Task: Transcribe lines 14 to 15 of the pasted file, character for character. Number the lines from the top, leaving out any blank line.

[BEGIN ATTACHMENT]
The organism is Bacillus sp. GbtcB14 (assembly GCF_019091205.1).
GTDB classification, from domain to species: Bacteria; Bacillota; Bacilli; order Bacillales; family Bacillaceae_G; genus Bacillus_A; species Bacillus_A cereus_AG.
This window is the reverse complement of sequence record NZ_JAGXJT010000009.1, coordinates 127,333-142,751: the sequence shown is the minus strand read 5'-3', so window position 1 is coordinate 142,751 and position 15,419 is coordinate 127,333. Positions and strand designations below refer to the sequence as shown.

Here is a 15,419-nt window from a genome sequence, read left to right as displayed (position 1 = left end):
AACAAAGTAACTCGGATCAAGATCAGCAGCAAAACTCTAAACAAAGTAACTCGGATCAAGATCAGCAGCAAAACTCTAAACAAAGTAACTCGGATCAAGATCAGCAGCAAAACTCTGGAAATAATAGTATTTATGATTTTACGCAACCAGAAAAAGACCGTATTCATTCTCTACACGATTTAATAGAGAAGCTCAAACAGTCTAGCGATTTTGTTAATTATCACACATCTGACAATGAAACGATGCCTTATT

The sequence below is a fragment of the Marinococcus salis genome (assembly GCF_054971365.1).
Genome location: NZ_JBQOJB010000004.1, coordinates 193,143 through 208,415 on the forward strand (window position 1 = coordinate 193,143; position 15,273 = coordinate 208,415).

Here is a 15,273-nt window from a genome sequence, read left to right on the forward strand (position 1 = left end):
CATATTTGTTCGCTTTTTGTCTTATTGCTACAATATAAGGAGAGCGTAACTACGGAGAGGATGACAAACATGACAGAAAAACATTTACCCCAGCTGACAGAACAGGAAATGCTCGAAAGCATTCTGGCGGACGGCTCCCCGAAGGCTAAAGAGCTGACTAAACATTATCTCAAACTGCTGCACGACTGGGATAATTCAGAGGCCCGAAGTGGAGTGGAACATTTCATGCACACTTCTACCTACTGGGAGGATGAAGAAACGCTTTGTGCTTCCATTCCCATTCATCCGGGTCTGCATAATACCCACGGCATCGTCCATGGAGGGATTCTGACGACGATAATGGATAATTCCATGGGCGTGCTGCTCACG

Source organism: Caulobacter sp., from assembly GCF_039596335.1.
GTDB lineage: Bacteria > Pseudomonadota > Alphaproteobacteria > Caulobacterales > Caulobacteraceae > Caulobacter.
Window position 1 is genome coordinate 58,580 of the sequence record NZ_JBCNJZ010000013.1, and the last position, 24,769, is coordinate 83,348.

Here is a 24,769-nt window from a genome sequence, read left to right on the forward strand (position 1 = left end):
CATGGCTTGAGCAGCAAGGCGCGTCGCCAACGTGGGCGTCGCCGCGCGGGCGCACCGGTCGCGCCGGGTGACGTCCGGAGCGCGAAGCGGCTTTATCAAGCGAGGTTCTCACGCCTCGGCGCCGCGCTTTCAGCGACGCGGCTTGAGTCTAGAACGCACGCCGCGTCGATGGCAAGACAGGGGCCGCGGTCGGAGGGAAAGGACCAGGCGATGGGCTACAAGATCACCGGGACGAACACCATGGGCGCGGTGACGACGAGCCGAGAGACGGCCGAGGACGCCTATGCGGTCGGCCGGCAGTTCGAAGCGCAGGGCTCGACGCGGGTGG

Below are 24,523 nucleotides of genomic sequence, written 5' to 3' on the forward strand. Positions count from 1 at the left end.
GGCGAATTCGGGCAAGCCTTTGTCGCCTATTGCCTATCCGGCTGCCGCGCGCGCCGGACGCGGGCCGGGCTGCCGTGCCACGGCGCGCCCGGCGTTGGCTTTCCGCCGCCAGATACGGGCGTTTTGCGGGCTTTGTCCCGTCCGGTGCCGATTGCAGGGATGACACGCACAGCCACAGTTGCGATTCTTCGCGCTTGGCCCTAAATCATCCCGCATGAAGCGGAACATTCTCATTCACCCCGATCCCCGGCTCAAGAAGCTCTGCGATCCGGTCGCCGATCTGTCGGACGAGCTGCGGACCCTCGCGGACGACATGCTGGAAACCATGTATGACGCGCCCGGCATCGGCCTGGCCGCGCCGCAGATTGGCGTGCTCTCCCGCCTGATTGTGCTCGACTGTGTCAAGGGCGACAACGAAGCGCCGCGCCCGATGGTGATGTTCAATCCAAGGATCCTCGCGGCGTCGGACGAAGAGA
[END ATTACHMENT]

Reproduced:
CATGGCTTGAGCAGCAAGGCGCGTCGCCAACGTGGGCGTCGCCGCGCGGGCGCACCGGTCGCGCCGGGTGACGTCCGGAGCGCGAAGCGGCTTTATCAAGCGAGGTTCTCACGCCTCGGCGCCGCGCTTTCAGCGACGCGGCTTGAGTCTAGAACGCACGCCGCGTCGATGGCAAGACAGGGGCCGCGGTCGGAGGGAAAGGACCAGGCGATGGGCTACAAGATCACCGGGACGAACACCATGGGCGCGGTGACGACGAGCCGAGAGACGGCCGAGGACGCCTATGCGGTCGGCCGGCAGTTCGAAGCGCAGGGCTCGACGCGGGTGG

Below are 24,523 nucleotides of genomic sequence, written 5' to 3' on the forward strand. Positions count from 1 at the left end.